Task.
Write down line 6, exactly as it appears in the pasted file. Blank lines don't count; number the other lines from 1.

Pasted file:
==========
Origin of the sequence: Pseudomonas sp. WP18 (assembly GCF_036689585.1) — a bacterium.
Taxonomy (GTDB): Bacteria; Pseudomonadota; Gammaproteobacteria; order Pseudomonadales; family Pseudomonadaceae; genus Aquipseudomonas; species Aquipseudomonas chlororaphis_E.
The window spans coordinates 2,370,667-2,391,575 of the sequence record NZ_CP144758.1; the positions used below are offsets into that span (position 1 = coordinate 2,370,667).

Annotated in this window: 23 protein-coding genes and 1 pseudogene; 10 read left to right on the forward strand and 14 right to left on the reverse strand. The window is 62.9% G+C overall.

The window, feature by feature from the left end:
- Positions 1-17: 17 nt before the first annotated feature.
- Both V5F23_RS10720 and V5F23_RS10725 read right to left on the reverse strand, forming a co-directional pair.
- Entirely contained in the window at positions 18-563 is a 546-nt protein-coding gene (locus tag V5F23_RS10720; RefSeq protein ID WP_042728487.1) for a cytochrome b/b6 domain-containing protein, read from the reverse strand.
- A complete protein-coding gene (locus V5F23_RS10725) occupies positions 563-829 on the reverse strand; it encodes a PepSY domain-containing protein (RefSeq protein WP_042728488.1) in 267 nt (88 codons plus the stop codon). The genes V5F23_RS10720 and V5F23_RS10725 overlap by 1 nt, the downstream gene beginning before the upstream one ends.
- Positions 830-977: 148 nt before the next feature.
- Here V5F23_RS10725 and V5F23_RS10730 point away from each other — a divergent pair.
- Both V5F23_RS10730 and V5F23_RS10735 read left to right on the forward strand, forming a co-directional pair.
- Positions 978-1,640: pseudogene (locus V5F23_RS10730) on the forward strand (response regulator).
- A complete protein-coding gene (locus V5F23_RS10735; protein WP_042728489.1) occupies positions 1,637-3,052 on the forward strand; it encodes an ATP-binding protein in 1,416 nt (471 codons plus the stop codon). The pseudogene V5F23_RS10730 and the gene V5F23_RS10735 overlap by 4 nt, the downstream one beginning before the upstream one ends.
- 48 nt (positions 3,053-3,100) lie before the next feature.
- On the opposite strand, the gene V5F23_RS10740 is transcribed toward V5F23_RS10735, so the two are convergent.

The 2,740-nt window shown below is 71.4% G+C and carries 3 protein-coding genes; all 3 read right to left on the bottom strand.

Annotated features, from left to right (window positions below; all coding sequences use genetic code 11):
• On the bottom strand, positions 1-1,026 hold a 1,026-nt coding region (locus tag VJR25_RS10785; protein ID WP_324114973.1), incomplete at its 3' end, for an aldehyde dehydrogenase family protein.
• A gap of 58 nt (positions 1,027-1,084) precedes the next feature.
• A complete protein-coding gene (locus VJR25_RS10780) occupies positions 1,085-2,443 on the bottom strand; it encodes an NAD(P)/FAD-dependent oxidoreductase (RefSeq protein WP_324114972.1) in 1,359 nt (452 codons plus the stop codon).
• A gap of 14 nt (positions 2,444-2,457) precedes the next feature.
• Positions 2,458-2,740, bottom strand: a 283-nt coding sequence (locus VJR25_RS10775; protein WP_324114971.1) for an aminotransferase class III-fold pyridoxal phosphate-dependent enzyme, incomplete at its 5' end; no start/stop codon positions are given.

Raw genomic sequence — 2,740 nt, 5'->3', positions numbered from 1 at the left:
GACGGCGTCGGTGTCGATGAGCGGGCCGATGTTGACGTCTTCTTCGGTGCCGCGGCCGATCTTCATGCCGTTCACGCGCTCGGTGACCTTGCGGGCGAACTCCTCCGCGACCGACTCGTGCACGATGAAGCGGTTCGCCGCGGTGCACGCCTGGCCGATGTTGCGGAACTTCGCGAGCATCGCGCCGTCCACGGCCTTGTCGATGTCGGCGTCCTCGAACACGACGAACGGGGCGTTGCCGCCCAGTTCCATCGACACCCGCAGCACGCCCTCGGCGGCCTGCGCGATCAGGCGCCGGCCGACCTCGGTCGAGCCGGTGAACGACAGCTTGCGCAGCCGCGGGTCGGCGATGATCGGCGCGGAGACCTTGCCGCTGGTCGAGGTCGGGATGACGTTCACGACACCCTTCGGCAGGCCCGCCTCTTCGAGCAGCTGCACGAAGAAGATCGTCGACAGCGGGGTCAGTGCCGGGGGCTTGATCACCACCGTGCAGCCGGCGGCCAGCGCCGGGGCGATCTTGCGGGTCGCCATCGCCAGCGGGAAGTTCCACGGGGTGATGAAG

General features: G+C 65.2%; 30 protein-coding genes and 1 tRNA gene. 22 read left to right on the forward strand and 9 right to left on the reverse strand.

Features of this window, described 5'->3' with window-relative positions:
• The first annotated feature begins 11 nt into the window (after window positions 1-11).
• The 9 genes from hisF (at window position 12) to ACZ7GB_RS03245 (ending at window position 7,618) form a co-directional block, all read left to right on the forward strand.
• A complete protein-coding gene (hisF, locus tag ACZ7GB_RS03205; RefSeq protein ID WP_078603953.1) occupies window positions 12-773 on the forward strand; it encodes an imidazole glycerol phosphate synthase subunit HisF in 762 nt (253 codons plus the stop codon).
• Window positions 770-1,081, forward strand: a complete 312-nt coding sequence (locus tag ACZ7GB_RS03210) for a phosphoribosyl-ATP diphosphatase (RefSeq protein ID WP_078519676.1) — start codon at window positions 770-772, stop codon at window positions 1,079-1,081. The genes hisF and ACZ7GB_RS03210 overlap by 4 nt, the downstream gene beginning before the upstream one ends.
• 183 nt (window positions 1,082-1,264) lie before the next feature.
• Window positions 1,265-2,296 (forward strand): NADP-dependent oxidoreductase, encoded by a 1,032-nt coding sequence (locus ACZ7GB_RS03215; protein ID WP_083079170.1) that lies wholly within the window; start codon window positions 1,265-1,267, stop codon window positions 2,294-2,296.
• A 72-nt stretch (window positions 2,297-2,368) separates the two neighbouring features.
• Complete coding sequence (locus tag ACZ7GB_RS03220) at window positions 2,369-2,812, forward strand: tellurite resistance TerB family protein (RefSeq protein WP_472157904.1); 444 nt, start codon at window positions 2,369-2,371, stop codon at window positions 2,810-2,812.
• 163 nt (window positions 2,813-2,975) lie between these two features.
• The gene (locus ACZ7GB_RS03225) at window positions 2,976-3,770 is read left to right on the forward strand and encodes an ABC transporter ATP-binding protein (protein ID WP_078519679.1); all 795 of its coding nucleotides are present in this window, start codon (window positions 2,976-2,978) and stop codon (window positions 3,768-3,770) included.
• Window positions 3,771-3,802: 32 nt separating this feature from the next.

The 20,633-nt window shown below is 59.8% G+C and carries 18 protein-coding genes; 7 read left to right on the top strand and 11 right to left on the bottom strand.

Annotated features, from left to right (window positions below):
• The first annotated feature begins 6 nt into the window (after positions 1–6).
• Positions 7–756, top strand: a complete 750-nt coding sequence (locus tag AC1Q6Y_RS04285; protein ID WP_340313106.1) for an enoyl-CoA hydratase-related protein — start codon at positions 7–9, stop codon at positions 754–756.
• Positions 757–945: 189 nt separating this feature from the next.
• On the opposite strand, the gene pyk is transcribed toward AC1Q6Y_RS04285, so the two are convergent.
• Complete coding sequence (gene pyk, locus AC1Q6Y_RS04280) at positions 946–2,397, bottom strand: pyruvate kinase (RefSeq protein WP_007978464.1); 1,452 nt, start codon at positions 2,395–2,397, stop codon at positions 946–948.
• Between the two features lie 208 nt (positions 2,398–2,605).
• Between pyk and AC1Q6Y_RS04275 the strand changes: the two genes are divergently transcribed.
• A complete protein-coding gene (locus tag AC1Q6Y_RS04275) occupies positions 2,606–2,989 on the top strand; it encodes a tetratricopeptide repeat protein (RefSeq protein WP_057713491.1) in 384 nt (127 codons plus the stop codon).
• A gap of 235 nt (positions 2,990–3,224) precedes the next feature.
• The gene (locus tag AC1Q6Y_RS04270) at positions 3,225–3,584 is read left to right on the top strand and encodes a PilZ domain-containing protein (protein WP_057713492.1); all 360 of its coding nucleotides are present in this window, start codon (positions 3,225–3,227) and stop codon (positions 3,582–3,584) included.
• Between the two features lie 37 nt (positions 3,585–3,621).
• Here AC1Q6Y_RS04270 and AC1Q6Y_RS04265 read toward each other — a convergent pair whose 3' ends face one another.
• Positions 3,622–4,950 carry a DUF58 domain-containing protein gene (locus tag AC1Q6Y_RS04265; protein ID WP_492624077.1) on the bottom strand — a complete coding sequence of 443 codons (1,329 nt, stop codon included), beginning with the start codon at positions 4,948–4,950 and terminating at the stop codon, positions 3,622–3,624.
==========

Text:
- Positions 1-17: 17 nt before the first annotated feature.